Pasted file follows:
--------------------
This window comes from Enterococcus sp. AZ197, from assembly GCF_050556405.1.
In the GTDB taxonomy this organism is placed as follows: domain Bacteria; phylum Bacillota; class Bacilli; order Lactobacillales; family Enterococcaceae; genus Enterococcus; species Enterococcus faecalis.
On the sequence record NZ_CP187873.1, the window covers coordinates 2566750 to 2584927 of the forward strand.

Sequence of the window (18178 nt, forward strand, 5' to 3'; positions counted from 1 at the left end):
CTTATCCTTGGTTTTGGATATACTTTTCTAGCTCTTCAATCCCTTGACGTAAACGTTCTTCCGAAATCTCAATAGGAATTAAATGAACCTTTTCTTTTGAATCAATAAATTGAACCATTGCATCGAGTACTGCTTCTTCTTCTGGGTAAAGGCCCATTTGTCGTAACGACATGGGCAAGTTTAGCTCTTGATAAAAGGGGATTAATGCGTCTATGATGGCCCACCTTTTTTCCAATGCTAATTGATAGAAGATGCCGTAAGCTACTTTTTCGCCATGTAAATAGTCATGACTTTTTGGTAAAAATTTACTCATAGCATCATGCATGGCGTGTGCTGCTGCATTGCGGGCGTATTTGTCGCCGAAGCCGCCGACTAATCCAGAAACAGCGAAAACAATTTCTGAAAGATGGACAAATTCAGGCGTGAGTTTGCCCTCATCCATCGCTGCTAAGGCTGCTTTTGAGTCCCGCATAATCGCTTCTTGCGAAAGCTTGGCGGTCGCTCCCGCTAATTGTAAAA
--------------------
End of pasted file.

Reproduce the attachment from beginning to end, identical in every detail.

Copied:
This window comes from Enterococcus sp. AZ197, from assembly GCF_050556405.1.
In the GTDB taxonomy this organism is placed as follows: domain Bacteria; phylum Bacillota; class Bacilli; order Lactobacillales; family Enterococcaceae; genus Enterococcus; species Enterococcus faecalis.
On the sequence record NZ_CP187873.1, the window covers coordinates 2566750 to 2584927 of the forward strand.

Sequence of the window (18178 nt, forward strand, 5' to 3'; positions counted from 1 at the left end):
CTTATCCTTGGTTTTGGATATACTTTTCTAGCTCTTCAATCCCTTGACGTAAACGTTCTTCCGAAATCTCAATAGGAATTAAATGAACCTTTTCTTTTGAATCAATAAATTGAACCATTGCATCGAGTACTGCTTCTTCTTCTGGGTAAAGGCCCATTTGTCGTAACGACATGGGCAAGTTTAGCTCTTGATAAAAGGGGATTAATGCGTCTATGATGGCCCACCTTTTTTCCAATGCTAATTGATAGAAGATGCCGTAAGCTACTTTTTCGCCATGTAAATAGTCATGACTTTTTGGTAAAAATTTACTCATAGCATCATGCATGGCGTGTGCTGCTGCATTGCGGGCGTATTTGTCGCCGAAGCCGCCGACTAATCCAGAAACAGCGAAAACAATTTCTGAAAGATGGACAAATTCAGGCGTGAGTTTGCCCTCATCCATCGCTGCTAAGGCTGCTTTTGAGTCCCGCATAATCGCTTCTTGCGAAAGCTTGGCGGTCGCTCCCGCTAATTGTAAAA